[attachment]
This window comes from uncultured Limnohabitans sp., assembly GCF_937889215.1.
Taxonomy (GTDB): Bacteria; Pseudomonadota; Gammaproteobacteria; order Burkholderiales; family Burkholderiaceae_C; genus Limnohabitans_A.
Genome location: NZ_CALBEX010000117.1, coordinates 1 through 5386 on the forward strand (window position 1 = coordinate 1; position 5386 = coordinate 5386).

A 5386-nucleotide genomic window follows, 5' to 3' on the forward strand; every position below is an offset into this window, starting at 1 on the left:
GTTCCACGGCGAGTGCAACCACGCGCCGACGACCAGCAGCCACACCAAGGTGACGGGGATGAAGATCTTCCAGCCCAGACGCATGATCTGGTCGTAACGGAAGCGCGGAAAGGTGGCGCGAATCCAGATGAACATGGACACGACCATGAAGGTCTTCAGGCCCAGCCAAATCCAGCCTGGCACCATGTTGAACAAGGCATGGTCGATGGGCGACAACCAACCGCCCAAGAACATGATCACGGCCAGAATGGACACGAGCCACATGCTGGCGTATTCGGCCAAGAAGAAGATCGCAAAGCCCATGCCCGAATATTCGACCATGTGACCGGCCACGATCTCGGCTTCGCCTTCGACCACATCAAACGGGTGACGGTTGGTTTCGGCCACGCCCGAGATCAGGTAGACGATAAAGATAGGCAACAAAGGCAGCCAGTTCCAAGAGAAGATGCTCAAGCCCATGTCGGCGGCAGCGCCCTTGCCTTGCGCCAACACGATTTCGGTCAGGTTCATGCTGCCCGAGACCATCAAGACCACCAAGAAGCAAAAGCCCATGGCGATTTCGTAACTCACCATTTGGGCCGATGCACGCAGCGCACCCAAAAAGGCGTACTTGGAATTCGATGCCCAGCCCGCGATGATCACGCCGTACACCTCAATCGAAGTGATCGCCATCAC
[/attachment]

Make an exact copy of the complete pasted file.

This window comes from uncultured Limnohabitans sp., assembly GCF_937889215.1.
Taxonomy (GTDB): Bacteria; Pseudomonadota; Gammaproteobacteria; order Burkholderiales; family Burkholderiaceae_C; genus Limnohabitans_A.
Genome location: NZ_CALBEX010000117.1, coordinates 1 through 5386 on the forward strand (window position 1 = coordinate 1; position 5386 = coordinate 5386).

A 5386-nucleotide genomic window follows, 5' to 3' on the forward strand; every position below is an offset into this window, starting at 1 on the left:
GTTCCACGGCGAGTGCAACCACGCGCCGACGACCAGCAGCCACACCAAGGTGACGGGGATGAAGATCTTCCAGCCCAGACGCATGATCTGGTCGTAACGGAAGCGCGGAAAGGTGGCGCGAATCCAGATGAACATGGACACGACCATGAAGGTCTTCAGGCCCAGCCAAATCCAGCCTGGCACCATGTTGAACAAGGCATGGTCGATGGGCGACAACCAACCGCCCAAGAACATGATCACGGCCAGAATGGACACGAGCCACATGCTGGCGTATTCGGCCAAGAAGAAGATCGCAAAGCCCATGCCCGAATATTCGACCATGTGACCGGCCACGATCTCGGCTTCGCCTTCGACCACATCAAACGGGTGACGGTTGGTTTCGGCCACGCCCGAGATCAGGTAGACGATAAAGATAGGCAACAAAGGCAGCCAGTTCCAAGAGAAGATGCTCAAGCCCATGTCGGCGGCAGCGCCCTTGCCTTGCGCCAACACGATTTCGGTCAGGTTCATGCTGCCCGAGACCATCAAGACCACCAAGAAGCAAAAGCCCATGGCGATTTCGTAACTCACCATTTGGGCCGATGCACGCAGCGCACCCAAAAAGGCGTACTTGGAATTCGATGCCCAGCCCGCGATGATCACGCCGTACACCTCAATCGAAGTGATCGCCATCAC